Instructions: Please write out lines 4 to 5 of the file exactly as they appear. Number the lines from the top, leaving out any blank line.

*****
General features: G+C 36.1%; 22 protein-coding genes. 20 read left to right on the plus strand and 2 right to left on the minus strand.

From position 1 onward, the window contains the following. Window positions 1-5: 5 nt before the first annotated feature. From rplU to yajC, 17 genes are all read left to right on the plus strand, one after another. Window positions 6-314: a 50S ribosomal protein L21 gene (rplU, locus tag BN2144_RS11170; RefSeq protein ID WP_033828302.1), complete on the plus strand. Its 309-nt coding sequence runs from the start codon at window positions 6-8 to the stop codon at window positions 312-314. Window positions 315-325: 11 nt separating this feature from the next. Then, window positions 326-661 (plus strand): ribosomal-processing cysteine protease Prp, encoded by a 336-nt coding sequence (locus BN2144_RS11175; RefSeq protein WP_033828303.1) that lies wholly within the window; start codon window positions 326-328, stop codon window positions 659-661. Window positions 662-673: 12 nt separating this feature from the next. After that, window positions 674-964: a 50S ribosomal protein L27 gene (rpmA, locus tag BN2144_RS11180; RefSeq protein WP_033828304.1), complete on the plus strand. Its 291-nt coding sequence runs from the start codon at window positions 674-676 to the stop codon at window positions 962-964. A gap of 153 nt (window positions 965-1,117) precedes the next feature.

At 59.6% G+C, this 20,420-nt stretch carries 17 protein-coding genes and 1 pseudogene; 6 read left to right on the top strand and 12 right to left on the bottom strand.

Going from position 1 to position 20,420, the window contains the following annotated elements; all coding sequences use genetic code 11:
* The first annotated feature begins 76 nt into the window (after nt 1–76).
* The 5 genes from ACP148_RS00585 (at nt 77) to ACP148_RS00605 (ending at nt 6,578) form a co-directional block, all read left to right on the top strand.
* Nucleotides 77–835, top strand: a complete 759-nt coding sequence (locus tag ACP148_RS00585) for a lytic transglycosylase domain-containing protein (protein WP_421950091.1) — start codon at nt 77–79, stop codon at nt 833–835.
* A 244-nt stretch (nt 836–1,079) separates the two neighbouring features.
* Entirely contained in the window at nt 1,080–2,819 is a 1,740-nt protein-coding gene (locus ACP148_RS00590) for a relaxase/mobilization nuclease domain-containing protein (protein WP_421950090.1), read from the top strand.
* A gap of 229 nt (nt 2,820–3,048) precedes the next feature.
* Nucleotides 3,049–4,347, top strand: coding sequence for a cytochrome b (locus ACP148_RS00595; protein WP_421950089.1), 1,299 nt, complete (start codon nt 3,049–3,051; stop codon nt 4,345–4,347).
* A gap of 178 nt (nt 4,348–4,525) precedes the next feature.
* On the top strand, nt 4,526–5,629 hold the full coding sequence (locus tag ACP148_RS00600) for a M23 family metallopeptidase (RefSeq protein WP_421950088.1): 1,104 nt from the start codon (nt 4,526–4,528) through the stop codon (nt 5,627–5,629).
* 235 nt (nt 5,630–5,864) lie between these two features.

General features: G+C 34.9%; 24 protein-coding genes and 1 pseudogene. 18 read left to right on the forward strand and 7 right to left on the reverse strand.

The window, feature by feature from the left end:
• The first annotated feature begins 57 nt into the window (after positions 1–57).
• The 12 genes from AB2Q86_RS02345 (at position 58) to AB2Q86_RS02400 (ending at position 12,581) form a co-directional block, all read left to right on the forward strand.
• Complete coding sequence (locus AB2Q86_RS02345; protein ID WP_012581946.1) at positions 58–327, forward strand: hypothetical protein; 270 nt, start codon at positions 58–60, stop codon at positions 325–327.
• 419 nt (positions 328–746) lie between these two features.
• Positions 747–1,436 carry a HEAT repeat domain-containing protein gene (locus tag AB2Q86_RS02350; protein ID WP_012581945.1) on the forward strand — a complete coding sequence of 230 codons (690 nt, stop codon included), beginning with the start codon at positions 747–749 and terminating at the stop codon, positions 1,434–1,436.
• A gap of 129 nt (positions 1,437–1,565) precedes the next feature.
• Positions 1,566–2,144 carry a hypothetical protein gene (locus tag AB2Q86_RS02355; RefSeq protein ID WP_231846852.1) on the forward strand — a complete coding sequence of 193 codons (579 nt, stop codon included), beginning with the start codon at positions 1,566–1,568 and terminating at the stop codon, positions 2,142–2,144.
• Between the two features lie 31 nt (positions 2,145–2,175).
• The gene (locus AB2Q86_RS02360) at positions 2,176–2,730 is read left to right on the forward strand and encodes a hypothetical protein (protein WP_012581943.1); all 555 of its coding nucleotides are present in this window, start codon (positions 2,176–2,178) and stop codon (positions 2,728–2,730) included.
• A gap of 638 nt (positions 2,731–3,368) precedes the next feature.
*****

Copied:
Going from position 1 to position 20,420, the window contains the following annotated elements; all coding sequences use genetic code 11:
* The first annotated feature begins 76 nt into the window (after nt 1–76).